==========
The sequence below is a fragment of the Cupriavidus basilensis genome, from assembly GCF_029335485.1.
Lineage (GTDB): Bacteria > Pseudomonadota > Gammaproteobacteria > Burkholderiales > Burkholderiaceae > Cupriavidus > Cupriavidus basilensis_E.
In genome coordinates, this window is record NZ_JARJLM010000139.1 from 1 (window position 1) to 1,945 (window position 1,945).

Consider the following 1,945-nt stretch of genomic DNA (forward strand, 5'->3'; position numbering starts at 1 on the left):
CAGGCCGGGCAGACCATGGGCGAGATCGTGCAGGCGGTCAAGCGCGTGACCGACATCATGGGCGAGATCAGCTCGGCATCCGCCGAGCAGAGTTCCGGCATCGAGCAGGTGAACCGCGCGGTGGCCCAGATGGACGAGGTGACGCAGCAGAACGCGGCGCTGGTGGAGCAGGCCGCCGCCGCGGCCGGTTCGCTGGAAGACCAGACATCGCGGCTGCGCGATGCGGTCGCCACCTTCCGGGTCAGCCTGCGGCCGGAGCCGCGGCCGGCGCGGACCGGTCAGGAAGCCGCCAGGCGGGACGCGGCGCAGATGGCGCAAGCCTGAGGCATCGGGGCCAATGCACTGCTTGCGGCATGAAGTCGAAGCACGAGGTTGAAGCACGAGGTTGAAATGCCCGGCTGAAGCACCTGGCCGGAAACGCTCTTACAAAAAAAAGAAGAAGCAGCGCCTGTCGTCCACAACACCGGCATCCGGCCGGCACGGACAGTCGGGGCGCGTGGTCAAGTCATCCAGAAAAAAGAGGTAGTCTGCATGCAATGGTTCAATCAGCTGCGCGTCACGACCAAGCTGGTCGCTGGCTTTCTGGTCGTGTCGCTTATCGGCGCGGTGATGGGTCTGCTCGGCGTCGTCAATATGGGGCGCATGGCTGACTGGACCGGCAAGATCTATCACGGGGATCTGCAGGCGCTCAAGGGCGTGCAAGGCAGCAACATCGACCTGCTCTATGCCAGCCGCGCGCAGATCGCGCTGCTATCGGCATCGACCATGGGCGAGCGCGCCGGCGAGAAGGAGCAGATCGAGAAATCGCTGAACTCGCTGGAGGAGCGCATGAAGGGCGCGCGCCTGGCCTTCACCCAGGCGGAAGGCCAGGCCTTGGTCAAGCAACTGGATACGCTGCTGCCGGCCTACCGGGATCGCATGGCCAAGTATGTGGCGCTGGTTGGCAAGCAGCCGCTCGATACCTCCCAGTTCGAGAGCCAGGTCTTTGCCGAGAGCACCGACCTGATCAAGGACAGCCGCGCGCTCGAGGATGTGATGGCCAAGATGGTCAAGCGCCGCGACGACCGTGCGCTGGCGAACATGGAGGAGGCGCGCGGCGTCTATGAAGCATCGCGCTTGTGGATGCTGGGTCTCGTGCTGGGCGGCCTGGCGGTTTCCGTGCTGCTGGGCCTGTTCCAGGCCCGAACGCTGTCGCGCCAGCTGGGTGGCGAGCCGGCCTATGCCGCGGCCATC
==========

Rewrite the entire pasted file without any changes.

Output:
The sequence below is a fragment of the Cupriavidus basilensis genome, from assembly GCF_029335485.1.
Lineage (GTDB): Bacteria > Pseudomonadota > Gammaproteobacteria > Burkholderiales > Burkholderiaceae > Cupriavidus > Cupriavidus basilensis_E.
In genome coordinates, this window is record NZ_JARJLM010000139.1 from 1 (window position 1) to 1,945 (window position 1,945).

Consider the following 1,945-nt stretch of genomic DNA (forward strand, 5'->3'; position numbering starts at 1 on the left):
CAGGCCGGGCAGACCATGGGCGAGATCGTGCAGGCGGTCAAGCGCGTGACCGACATCATGGGCGAGATCAGCTCGGCATCCGCCGAGCAGAGTTCCGGCATCGAGCAGGTGAACCGCGCGGTGGCCCAGATGGACGAGGTGACGCAGCAGAACGCGGCGCTGGTGGAGCAGGCCGCCGCCGCGGCCGGTTCGCTGGAAGACCAGACATCGCGGCTGCGCGATGCGGTCGCCACCTTCCGGGTCAGCCTGCGGCCGGAGCCGCGGCCGGCGCGGACCGGTCAGGAAGCCGCCAGGCGGGACGCGGCGCAGATGGCGCAAGCCTGAGGCATCGGGGCCAATGCACTGCTTGCGGCATGAAGTCGAAGCACGAGGTTGAAGCACGAGGTTGAAATGCCCGGCTGAAGCACCTGGCCGGAAACGCTCTTACAAAAAAAAGAAGAAGCAGCGCCTGTCGTCCACAACACCGGCATCCGGCCGGCACGGACAGTCGGGGCGCGTGGTCAAGTCATCCAGAAAAAAGAGGTAGTCTGCATGCAATGGTTCAATCAGCTGCGCGTCACGACCAAGCTGGTCGCTGGCTTTCTGGTCGTGTCGCTTATCGGCGCGGTGATGGGTCTGCTCGGCGTCGTCAATATGGGGCGCATGGCTGACTGGACCGGCAAGATCTATCACGGGGATCTGCAGGCGCTCAAGGGCGTGCAAGGCAGCAACATCGACCTGCTCTATGCCAGCCGCGCGCAGATCGCGCTGCTATCGGCATCGACCATGGGCGAGCGCGCCGGCGAGAAGGAGCAGATCGAGAAATCGCTGAACTCGCTGGAGGAGCGCATGAAGGGCGCGCGCCTGGCCTTCACCCAGGCGGAAGGCCAGGCCTTGGTCAAGCAACTGGATACGCTGCTGCCGGCCTACCGGGATCGCATGGCCAAGTATGTGGCGCTGGTTGGCAAGCAGCCGCTCGATACCTCCCAGTTCGAGAGCCAGGTCTTTGCCGAGAGCACCGACCTGATCAAGGACAGCCGCGCGCTCGAGGATGTGATGGCCAAGATGGTCAAGCGCCGCGACGACCGTGCGCTGGCGAACATGGAGGAGGCGCGCGGCGTCTATGAAGCATCGCGCTTGTGGATGCTGGGTCTCGTGCTGGGCGGCCTGGCGGTTTCCGTGCTGCTGGGCCTGTTCCAGGCCCGAACGCTGTCGCGCCAGCTGGGTGGCGAGCCGGCCTATGCCGCGGCCATC